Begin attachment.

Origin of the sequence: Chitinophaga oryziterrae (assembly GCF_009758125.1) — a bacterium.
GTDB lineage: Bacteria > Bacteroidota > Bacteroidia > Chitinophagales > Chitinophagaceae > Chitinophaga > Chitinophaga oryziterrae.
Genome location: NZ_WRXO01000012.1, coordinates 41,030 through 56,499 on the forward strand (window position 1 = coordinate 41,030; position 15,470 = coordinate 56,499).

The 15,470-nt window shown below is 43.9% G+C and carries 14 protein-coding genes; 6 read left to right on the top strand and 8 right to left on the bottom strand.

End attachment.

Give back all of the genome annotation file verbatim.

Origin of the sequence: Chitinophaga oryziterrae (assembly GCF_009758125.1) — a bacterium.
GTDB lineage: Bacteria > Bacteroidota > Bacteroidia > Chitinophagales > Chitinophagaceae > Chitinophaga > Chitinophaga oryziterrae.
Genome location: NZ_WRXO01000012.1, coordinates 41,030 through 56,499 on the forward strand (window position 1 = coordinate 41,030; position 15,470 = coordinate 56,499).

The 15,470-nt window shown below is 43.9% G+C and carries 14 protein-coding genes; 6 read left to right on the top strand and 8 right to left on the bottom strand.